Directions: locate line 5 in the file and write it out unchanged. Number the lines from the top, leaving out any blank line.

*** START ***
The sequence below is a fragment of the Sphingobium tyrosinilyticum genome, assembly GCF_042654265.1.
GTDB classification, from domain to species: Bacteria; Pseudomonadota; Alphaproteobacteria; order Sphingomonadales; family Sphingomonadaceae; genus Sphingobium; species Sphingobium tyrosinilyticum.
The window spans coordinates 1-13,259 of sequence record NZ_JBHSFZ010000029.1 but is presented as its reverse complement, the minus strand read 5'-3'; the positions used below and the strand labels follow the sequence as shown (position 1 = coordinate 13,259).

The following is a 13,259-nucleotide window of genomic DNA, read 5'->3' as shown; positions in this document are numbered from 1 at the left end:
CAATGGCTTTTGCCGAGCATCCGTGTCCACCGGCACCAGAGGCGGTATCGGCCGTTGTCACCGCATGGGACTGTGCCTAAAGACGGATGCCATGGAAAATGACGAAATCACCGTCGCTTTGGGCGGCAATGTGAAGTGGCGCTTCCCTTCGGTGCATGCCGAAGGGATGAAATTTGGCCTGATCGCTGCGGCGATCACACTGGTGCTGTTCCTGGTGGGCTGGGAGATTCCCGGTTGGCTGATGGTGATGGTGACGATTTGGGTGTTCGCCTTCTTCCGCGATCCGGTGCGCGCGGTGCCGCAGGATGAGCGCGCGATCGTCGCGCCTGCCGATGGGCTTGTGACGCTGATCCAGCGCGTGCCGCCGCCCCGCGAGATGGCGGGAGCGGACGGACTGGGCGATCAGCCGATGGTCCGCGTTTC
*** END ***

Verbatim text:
CAATGGCTTTTGCCGAGCATCCGTGTCCACCGGCACCAGAGGCGGTATCGGCCGTTGTCACCGCATGGGACTGTGCCTAAAGACGGATGCCATGGAAAATGACGAAATCACCGTCGCTTTGGGCGGCAATGTGAAGTGGCGCTTCCCTTCGGTGCATGCCGAAGGGATGAAATTTGGCCTGATCGCTGCGGCGATCACACTGGTGCTGTTCCTGGTGGGCTGGGAGATTCCCGGTTGGCTGATGGTGATGGTGACGATTTGGGTGTTCGCCTTCTTCCGCGATCCGGTGCGCGCGGTGCCGCAGGATGAGCGCGCGATCGTCGCGCCTGCCGATGGGCTTGTGACGCTGATCCAGCGCGTGCCGCCGCCCCGCGAGATGGCGGGAGCGGACGGACTGGGCGATCAGCCGATGGTCCGCGTTTC